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In 1927 former heavyweight champ Jack Dempsey had his rematch with Gene Tunney, after losing his title the previous year. It was the first time a fighter was required to go to a neutral corner after scoring a knockdown. Behind on the score cards, Dempsey floored Tunney in the 7th round and stood over him like he had always done in the past. Precious seconds passed while they tried to get Dempsey into the neutral corner to pick up the count. Tunney was down anywhere from 14 to 17 seconds (depending upon the source), but he managed to get up at the count of 9. He recovered and went on to win a decision and retain his title. The debate has raged ever since. If the new rule had not been in effect, could Tunney have gotten up in time? Shouldn’t Dempsey have really deserved the win? Today’s referee might have stopped the fight saying Tunney was in no condition to continue. Too often we hear referees say that they would rather stop the fight too soon than too late. What about stopping it at the right time–not too early or too late. The “long count” would not have been the controversy, stopping the fight too soon would have been.
In 1941, light heavyweight champ Billy Conn challenged Joe Louis for the heavyweight title. He completely dominated Louis for the first 12 rounds, hurting Louis in the 12th. He decided to try to finish Louis in the 13th round and got stopped himself instead. Today there would be no round 13 and Billy Conn might have become the first light heavyweight champ to successfully win the heavyweight title, rather than Michael Spinks when he dethroned Larry Holmes four decades later.
Rocky Marciano retired in 1956 with a professional record of 49-0 with 43 knockouts. He is in the Hall of Fame as the only retired undefeated heavyweight champion and considered to be one of the greatest champions. Today’s rules would have been unkind to him. Hopelessly behind in his 1952 title fight with champion Jersey Joe Walcott, Marciano landed the perfect right hand in the 13th round to stop Walcott and win the championship of the world. It was the thirteenth round, but under today’s rules he would have lost a one-sided 12 round decision and Walcott would have retained his title.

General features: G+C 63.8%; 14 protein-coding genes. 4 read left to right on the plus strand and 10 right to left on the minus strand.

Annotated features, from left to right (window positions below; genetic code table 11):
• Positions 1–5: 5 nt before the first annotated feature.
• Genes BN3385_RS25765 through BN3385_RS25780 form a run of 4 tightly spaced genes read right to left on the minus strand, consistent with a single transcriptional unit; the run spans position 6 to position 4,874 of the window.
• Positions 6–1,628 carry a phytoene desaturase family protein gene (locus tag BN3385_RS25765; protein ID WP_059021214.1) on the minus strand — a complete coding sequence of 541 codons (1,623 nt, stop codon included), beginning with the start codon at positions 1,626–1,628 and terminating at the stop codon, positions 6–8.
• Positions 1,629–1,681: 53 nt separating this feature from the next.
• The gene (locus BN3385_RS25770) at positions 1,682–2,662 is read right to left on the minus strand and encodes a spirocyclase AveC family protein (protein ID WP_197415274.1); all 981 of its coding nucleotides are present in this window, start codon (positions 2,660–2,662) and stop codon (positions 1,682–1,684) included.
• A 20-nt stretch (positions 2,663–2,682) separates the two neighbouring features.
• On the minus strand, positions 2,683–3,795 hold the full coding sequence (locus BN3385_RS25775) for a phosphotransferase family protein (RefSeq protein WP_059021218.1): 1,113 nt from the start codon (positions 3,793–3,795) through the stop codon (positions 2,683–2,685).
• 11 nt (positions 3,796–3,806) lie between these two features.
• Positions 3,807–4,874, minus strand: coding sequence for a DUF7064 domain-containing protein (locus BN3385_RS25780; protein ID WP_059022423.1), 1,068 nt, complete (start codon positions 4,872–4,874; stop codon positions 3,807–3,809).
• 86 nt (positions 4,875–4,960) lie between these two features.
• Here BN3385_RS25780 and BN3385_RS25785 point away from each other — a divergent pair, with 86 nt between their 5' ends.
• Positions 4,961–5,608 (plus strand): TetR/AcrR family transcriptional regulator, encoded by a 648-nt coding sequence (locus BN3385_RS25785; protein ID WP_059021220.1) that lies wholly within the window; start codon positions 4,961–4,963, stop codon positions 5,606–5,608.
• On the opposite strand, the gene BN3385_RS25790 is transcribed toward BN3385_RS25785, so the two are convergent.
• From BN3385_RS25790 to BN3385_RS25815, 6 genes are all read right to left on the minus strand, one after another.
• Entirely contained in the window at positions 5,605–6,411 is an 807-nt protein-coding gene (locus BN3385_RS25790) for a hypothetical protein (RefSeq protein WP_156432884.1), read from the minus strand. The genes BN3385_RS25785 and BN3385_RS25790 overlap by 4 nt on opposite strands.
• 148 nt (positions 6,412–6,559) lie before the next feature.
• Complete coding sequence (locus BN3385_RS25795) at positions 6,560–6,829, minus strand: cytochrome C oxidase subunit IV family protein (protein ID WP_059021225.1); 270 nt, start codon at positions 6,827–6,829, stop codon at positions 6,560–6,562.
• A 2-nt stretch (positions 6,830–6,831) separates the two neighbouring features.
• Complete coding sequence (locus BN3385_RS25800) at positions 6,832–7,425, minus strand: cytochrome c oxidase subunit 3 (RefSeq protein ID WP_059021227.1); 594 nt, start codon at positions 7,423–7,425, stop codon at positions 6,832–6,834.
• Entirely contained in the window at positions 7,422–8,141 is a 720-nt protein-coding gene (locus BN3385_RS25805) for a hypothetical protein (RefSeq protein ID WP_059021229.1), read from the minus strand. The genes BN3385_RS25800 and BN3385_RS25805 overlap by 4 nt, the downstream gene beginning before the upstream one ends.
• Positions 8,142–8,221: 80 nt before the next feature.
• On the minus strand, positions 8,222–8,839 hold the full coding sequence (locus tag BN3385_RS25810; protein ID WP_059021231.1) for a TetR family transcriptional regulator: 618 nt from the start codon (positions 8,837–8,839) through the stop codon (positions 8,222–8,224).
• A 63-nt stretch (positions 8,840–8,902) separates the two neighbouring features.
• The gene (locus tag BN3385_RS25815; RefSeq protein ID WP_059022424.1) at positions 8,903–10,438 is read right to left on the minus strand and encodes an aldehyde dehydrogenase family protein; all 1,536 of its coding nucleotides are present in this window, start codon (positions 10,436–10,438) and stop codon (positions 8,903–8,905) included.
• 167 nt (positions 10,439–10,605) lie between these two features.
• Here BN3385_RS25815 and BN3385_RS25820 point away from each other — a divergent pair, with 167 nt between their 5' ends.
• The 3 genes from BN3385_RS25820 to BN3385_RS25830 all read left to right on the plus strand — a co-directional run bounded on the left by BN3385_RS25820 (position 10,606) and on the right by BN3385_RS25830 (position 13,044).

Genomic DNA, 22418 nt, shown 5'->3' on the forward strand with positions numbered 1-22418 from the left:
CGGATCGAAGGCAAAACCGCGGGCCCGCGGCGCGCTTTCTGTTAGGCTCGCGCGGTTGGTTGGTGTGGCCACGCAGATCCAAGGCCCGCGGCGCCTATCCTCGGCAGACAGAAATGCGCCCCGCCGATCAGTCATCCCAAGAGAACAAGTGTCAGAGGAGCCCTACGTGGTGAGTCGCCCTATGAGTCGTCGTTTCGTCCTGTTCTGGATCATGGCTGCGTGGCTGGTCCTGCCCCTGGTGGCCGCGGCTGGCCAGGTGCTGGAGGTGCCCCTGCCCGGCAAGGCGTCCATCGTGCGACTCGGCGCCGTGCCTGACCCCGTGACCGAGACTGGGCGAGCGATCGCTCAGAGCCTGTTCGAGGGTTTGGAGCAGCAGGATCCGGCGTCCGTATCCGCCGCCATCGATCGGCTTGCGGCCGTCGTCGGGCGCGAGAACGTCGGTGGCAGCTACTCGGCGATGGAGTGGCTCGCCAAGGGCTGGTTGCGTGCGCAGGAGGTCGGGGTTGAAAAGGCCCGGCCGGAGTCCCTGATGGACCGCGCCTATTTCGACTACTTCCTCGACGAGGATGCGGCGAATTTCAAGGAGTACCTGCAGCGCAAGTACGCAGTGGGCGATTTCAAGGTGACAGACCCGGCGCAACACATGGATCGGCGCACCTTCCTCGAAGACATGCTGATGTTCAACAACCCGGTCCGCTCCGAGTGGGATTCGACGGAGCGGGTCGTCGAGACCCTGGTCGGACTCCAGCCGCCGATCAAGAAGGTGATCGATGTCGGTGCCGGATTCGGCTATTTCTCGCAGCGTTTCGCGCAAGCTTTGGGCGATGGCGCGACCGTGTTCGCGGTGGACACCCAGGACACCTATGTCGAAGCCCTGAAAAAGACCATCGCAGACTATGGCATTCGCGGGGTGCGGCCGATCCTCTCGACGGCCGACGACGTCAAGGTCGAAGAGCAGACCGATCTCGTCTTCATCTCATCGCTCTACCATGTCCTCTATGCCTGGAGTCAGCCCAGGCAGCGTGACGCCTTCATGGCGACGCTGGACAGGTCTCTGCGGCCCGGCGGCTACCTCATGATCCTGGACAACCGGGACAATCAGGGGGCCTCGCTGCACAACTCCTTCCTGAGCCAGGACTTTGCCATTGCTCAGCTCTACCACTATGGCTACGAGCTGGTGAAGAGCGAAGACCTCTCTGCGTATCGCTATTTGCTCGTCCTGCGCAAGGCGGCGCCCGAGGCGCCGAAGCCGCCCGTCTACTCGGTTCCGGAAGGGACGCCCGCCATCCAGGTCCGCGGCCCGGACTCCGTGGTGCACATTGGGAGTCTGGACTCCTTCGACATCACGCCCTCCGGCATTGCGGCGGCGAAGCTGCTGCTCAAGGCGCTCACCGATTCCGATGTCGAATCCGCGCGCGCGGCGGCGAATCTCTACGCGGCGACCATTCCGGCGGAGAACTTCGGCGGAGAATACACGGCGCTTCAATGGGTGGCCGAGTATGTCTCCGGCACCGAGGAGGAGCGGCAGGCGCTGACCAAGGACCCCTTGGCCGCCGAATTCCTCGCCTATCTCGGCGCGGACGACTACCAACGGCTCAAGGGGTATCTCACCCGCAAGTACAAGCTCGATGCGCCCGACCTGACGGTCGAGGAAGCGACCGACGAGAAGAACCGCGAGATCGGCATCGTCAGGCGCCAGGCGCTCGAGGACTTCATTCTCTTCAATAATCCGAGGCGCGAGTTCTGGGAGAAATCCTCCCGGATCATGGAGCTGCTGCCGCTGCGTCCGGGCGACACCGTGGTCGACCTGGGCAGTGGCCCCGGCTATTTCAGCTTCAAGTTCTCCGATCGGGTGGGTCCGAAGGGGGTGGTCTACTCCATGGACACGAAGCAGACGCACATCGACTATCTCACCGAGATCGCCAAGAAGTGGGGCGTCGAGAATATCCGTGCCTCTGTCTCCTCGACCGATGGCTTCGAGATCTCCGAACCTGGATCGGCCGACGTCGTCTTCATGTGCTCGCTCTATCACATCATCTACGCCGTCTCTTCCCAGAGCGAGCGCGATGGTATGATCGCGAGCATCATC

Marciano later defended his title against the ancient Ezzard Charles. Marciano’s nose was literally split in two, an injury that would have caused the fight to be stopped today. As it was, Marciano stopped Charles in the 8th round, successfully retaining his title. Had the fight been stopped, Charles would have become the first two-time heavyweight champ, rather than Floyd Patterson, a few years later. Fighting under today’s rules Marciano might never have won the title, never been enshrined in the Hall of Fame, nor have been considered one of the all time greats. What a difference the rules make.
In 1958 Archie Moore found himself flat on his back, motionless, in the first round against Canadian Yvone Durrelle. Somehow he managed to make it up before the count of ten. Eleven knockdowns later, Moore stopped Durelle in one of the most exciting fights. The fight would have been stopped in that first round today, with Durrelle becoming the new champion.
In 1980 Big John Tate was way ahead on the scorecards defending his title against Mike Weaver. Suddenly in round 15, with only 42 seconds remaining, Weaver landed a left hook and we had a new heavyweight champ. Of course, that would not have happened today. Tate would have outpointed Weaver over 12 rounds and retained his title.